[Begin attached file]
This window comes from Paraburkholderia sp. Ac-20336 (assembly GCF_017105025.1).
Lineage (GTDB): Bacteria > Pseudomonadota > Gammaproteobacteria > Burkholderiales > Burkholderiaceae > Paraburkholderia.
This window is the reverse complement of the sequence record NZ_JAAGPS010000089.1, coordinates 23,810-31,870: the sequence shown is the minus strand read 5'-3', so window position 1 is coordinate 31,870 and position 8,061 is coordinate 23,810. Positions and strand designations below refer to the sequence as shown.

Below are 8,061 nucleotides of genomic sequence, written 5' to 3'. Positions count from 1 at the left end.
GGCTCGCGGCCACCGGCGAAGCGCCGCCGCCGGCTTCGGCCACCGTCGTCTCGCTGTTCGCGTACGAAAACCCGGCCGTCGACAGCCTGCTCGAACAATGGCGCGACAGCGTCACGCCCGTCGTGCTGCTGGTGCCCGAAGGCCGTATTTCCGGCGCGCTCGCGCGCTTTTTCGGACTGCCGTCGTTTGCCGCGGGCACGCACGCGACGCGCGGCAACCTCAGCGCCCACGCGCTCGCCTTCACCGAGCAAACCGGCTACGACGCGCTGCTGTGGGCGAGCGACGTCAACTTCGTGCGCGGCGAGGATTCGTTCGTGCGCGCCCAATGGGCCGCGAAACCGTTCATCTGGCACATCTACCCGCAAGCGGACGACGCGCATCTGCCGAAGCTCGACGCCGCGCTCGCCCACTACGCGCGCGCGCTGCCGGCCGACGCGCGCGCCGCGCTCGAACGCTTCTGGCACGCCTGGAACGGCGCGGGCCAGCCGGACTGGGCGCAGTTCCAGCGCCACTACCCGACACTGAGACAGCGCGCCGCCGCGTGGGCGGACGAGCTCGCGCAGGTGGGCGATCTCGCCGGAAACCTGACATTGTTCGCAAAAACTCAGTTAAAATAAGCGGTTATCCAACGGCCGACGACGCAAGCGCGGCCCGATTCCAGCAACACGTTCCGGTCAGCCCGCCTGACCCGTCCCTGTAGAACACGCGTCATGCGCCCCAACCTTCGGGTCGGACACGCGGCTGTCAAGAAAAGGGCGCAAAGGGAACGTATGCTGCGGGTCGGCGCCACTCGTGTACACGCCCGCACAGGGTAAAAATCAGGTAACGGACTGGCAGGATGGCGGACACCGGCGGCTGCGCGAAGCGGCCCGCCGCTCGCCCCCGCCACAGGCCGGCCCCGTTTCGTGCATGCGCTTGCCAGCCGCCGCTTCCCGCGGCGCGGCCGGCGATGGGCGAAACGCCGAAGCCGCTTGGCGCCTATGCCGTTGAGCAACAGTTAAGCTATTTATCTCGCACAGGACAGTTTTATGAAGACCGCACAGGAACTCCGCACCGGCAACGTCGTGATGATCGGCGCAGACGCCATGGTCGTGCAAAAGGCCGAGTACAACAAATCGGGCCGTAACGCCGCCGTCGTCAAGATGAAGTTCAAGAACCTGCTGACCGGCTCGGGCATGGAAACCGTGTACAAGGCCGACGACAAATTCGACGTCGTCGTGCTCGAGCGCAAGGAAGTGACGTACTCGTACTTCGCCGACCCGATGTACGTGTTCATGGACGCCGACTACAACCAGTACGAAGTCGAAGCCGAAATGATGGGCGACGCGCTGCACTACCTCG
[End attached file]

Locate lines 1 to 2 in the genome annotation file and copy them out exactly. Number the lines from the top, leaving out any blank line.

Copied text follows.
This window comes from Paraburkholderia sp. Ac-20336 (assembly GCF_017105025.1).
Lineage (GTDB): Bacteria > Pseudomonadota > Gammaproteobacteria > Burkholderiales > Burkholderiaceae > Paraburkholderia.